April 9, 2014
On Monday and Tuesday of this week, pro-regime Syrian media reported that dozens of rebel fighters inside the besieged Old City of Homs had “surrendered themselves and their weapons,” agreeing to relocate to civilian areas and renounce armed struggle in exchange for safe exit out of Old Homs, which has been encircled by government troops for more than 670 days. The agreement came one day after a car bomb killed some 30 opposition fighters near a rebel operations center in Old Homs.
Some rebel fighters who left besieged Old Homs this week attributed their decision to deteriorating dynamics among opposition forces. “We also had no knowledge of the fate that our leaders were steering us toward, and felt that they had failed to save Homs,” says Ra’id, 28, an opposition fighter who left Old Homs earlier this week. He tells Syria Direct’s Osama Abu Zeid that he surrendered himself to regime forces, and, after a period of questioning, “they released me after I signed a pledge that I would live in a residential area.”
Madrasat al-Andalus in Homs’ a-Dablan neighborhood has served as a gathering point for evacuees from besieged Old Homs.
Q: What was the main reason you decided to leave Old Homs and surrender?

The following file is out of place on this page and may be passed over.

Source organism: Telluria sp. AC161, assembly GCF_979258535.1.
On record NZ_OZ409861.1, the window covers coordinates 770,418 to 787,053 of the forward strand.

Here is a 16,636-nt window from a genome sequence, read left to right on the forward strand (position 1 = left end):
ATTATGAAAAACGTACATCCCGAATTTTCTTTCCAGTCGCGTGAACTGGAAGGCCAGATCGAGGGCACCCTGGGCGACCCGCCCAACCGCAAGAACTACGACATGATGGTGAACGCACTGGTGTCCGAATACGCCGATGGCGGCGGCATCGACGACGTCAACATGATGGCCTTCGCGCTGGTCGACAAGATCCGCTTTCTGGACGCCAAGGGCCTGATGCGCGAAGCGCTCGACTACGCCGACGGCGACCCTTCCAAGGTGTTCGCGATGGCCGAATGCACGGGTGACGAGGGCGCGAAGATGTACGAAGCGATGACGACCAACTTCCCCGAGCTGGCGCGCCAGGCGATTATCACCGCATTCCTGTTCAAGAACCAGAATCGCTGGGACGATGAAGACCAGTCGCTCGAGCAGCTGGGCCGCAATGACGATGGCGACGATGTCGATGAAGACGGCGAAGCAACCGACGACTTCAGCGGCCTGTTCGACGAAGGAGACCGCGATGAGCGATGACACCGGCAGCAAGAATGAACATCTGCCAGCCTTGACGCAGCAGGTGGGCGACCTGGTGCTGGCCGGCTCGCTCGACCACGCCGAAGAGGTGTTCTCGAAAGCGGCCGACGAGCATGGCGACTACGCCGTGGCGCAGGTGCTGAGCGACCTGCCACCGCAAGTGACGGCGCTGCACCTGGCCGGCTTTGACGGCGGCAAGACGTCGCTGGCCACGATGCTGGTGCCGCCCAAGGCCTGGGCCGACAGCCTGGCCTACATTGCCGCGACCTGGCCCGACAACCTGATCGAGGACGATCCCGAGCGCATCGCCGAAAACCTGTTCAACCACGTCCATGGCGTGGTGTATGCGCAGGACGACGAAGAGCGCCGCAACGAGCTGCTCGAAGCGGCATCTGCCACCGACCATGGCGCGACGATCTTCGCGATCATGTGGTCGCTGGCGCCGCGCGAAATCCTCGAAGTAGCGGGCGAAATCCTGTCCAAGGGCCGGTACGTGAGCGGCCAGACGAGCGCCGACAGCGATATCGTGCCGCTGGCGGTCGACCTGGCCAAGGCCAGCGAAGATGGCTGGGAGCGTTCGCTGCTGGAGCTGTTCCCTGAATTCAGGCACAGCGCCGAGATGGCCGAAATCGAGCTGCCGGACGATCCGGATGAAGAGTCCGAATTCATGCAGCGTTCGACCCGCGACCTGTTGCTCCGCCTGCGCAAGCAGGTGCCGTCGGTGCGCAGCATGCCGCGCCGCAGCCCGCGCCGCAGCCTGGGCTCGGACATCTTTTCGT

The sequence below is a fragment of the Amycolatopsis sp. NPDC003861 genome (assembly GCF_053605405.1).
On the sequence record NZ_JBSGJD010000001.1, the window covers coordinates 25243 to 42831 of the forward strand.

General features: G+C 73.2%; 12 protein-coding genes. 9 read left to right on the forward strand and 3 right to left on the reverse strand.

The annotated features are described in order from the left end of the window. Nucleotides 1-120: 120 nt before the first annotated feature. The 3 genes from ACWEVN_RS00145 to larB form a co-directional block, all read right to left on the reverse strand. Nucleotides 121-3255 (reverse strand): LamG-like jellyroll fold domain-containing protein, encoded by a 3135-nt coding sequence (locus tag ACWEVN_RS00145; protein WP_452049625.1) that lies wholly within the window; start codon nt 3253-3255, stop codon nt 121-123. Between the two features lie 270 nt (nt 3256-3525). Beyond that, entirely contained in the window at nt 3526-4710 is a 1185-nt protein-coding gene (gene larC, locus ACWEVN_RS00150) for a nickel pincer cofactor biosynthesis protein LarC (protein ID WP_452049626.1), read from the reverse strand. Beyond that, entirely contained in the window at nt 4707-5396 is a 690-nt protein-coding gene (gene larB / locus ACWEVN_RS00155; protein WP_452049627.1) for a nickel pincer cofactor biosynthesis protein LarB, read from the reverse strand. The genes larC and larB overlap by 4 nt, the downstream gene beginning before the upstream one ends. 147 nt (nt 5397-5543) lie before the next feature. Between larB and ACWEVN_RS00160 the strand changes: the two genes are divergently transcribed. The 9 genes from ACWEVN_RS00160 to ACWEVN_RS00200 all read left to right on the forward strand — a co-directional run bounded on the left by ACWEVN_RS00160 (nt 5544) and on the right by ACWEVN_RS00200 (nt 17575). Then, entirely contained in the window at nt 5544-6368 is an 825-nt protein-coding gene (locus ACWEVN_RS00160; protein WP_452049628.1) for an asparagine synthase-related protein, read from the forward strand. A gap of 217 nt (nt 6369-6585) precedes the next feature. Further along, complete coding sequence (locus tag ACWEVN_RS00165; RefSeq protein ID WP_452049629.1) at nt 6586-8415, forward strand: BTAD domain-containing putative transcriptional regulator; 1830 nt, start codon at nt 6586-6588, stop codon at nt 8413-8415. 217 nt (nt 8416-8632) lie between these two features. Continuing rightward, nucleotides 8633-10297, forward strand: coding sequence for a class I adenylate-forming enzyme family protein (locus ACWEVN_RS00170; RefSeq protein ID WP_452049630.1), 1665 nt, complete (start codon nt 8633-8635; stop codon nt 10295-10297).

There are a number of reasons, among them the fact that we had begun to encounter great injustices from some leaders inside Homs as a result of the difficult circumstances there. You can stay alive by joining one of the military branches, all of which have their own distinguishing characteristics. We also had no knowledge of the fate that our leaders were steering us toward, and felt that they had failed to save Homs.
Q: How did you leave the blockade? Did you coordinate with regime forces beforehand?
I did not coordinate with regime officials directly, but through a mediator in exchange for a sum of money that my family paid him to complete the terms of the settlement. Basically, I went to one of the checkpoints and surrendered myself at a determined time. The mediator was waiting there, and I went with them to a school, [now] one of the security branches. They asked some questions, and from there I went to al-Andalus School in the a-Dabalan neighborhood. After a number of days, they released me after I signed a pledge that I would live in a residential area.
Q: How do you envision Homs’ future now that a large number of rebels have surrendered?
The situation in Homs has gone from bad to worse in light of the complete blockade around the neighborhoods, in addition to the lack of security and trust that has followed multiple assassinations. The lack of food makes people act like animals, behaving without thinking.
Q: Can you talk a little bit about Father Francis’s assassination?
As I told you, we have lost our security, and what happened with Father Francis has happened to a number of people under the siege. There are people carrying out assassinations for the sake of the regime.
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